New Delhi: Union Minister of State for Electronics and Information Technology KJ Alphons, defending the Aadhaar on Sunday, questioned how the data protection champions submit before the white man, but a “massive revolution” begins when “their own government” asks for data.
“I filled up to 10 pages for US Visa form. We have absolutely no problem giving our fingerprints and getting body naked before the white man at all. When your own government asks for your name and address there is a massive revolution saying it's intrusion in privacy,” said Alphons.
Alphons further assured people that their data was safe with the government.
“What is given in Aadhaar are just name and address. Your bio-metric data is with UIDAI and let me assure you that it has not been breached, its absolutely secure. We have given authorisation to government agencies to access,” said the minister.
The comment comes in the wake of reports about a fresh data leak of Aadhaar holders. The Unique Identification Authority of India (UIDAI) on Saturday refuted such reports and asserted that there has been "absolutely no breach" of its database.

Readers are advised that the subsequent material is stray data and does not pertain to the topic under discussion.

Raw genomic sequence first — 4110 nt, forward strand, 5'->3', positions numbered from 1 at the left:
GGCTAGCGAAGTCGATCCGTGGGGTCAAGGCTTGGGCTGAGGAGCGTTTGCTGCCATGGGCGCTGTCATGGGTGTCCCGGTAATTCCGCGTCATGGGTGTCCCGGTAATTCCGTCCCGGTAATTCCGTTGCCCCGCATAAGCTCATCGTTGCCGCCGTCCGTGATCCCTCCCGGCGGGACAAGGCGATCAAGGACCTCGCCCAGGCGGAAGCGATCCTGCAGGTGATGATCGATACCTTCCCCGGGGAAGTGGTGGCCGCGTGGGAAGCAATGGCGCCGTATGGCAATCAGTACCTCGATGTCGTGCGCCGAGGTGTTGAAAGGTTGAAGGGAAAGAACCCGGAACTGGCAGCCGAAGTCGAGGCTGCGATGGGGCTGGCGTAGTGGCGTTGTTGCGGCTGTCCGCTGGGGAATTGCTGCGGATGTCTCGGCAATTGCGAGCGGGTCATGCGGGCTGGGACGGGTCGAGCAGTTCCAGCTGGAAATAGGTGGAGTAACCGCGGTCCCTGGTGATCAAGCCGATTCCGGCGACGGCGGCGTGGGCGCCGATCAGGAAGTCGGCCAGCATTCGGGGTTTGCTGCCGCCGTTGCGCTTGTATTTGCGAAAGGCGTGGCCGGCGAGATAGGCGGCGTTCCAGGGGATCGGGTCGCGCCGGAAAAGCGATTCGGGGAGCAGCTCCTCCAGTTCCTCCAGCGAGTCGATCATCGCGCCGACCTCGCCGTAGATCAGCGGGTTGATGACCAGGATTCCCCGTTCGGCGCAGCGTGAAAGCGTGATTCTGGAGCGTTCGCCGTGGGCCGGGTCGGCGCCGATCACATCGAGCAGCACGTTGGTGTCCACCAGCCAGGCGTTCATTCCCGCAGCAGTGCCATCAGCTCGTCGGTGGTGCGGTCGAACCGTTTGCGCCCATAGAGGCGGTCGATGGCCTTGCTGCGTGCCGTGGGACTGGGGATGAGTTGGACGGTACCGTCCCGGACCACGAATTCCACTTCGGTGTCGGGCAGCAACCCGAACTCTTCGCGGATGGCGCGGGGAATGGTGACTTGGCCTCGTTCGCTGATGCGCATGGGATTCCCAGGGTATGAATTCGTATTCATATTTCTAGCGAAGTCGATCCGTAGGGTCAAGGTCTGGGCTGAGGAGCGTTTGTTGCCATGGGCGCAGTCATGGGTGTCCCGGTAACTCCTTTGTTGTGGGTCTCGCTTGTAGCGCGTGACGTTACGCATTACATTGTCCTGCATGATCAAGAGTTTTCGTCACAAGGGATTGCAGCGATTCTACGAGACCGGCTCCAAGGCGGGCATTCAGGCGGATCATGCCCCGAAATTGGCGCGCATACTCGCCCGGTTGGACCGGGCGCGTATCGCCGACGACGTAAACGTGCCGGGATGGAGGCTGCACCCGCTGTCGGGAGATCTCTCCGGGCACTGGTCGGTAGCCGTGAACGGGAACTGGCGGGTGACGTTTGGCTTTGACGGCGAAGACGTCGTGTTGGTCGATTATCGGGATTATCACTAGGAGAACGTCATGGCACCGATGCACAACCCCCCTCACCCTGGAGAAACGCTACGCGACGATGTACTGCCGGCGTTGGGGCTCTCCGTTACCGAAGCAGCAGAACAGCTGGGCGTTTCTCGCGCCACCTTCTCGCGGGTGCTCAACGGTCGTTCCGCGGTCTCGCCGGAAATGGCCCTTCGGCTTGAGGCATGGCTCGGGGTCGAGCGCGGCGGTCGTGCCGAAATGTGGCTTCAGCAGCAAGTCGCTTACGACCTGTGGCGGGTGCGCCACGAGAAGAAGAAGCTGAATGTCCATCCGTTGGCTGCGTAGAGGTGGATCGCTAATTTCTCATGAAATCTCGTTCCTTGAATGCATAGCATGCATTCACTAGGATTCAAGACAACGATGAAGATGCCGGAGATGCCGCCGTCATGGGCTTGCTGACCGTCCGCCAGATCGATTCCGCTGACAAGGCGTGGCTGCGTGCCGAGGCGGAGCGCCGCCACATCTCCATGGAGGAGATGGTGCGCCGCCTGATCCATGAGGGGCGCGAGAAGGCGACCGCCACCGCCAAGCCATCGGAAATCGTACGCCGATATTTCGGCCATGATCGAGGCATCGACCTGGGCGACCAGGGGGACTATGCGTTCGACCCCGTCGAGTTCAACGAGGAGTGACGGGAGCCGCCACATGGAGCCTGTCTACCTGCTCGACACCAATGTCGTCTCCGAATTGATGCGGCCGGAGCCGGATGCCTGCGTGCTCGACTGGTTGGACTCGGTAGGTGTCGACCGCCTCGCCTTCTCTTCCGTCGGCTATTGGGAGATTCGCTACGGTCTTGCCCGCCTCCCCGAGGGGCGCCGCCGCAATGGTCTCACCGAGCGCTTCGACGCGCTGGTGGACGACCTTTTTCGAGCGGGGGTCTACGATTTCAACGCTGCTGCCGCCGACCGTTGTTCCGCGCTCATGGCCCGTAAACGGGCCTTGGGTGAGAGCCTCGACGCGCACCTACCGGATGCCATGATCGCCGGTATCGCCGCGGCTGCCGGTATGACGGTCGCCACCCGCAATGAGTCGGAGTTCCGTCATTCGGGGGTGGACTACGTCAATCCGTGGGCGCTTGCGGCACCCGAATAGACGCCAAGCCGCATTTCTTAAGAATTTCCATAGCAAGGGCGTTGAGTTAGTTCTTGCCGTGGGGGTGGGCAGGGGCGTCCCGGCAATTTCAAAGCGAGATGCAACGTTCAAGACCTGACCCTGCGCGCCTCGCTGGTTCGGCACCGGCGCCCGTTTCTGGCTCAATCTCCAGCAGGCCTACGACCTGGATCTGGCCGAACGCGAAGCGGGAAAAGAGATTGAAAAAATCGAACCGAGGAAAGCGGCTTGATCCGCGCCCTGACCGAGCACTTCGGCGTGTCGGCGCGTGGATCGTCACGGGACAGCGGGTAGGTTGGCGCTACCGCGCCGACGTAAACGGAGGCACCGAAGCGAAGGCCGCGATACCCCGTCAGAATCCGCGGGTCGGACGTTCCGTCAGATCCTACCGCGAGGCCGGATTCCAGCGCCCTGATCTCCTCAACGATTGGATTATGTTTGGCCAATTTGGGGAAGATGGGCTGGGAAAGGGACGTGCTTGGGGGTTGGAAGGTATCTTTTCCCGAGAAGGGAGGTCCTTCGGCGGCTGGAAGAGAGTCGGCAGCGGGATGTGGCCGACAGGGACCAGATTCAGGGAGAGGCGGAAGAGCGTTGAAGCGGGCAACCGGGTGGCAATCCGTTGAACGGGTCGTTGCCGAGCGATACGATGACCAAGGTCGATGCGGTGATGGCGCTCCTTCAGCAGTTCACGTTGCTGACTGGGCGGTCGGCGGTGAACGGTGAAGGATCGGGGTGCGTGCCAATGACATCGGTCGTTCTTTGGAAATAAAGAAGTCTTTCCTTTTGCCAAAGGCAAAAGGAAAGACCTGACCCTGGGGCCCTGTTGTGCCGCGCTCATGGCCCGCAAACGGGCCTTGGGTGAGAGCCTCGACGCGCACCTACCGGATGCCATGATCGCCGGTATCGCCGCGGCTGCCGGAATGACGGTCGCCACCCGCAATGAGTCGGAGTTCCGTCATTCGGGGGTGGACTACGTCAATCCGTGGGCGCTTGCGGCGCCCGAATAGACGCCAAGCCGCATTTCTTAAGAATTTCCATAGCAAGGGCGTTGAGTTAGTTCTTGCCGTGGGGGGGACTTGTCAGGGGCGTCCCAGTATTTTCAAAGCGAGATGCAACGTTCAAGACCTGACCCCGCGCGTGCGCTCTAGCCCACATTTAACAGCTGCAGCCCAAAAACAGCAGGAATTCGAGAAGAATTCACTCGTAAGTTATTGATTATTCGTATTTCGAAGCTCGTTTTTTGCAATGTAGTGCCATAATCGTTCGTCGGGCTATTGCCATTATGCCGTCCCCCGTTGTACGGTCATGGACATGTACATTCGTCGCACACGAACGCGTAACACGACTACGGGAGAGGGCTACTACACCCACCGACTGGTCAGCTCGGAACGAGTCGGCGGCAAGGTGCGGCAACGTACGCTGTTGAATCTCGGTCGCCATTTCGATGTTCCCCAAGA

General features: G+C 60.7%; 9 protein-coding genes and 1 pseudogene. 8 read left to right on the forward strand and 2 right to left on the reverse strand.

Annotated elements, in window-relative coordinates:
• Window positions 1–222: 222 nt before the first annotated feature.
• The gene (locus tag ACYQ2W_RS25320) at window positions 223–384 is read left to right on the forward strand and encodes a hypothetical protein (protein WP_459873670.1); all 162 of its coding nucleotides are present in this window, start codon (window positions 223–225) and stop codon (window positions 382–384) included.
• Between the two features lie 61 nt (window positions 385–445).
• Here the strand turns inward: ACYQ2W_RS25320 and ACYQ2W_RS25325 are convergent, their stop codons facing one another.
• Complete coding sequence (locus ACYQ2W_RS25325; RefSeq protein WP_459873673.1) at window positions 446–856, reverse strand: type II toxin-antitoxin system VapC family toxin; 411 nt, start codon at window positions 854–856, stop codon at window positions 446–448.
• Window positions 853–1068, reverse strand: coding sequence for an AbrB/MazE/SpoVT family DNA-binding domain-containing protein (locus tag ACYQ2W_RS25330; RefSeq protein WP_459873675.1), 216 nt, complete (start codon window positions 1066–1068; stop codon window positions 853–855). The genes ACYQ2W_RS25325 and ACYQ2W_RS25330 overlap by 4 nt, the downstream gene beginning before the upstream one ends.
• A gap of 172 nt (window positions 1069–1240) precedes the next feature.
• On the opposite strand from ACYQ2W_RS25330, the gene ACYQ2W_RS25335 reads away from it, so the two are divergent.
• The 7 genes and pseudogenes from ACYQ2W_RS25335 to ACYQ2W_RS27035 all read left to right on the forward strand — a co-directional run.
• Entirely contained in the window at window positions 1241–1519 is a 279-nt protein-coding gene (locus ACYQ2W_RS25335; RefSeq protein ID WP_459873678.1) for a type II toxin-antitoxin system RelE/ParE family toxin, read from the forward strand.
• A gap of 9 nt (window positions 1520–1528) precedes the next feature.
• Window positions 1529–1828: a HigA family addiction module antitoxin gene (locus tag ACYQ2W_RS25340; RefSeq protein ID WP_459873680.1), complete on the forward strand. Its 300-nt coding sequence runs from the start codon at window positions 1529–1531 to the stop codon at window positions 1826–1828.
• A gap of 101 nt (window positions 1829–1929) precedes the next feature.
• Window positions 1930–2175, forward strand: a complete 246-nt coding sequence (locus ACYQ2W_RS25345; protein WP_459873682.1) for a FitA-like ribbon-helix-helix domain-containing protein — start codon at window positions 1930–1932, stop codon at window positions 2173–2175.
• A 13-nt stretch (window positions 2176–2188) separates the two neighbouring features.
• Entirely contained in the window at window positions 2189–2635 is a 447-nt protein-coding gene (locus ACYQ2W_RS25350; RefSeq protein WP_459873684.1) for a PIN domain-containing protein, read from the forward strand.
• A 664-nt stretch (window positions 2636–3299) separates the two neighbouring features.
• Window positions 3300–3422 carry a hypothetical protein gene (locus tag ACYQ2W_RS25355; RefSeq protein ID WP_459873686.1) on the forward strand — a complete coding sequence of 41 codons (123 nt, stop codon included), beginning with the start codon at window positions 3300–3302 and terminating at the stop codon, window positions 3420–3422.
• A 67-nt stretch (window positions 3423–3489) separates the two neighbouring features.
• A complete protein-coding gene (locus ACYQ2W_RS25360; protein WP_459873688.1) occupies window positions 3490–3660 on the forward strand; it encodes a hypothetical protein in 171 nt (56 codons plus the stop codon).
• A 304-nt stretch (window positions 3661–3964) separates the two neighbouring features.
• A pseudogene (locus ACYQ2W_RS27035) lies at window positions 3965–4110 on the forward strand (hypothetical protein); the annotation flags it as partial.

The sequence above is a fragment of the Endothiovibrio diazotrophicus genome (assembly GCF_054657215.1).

The denial from UIDAI came after ZDNet, a technology news portal, reported that a data leak on a system run by a state-owned utility company can allow access to private information of Aadhaar holders, exposing their names, their unique 12-digit identity numbers and their bank details.
Earlier in the day, Congress president Rahul Gandhi accused the Prime Minister of data breach via his official Narendra Modi app.
“Hi! My name is Narendra Modi. I am India's Prime Minister. When you sign up for my official App, I give all your data to my friends in American companies,” Gandhi tweeted.
The minister rubbished the charge and asked people to not believe such “false stories”.
“You think Prime Minister is going to give your data to a private company! Don't believe such fake stories,” said Alphons.
Earlier this week, UIDAI CEO Ajay Bhushan Pandey had made a powerpoint presentation in the Supreme Court to defend the government's ambitious Aadhaar scheme. He had said that breaking Aadhaar encryption may take "more than the age of the universe for the fastest computer on earth."
Aadhaar, with over 1.1 billion users, is the world's biggest database. It has been facing increased scrutiny over privacy concerns following several reported instances of breaches and misuse. The Supreme Court is hearing a clutch of petitions against its constitutional validity.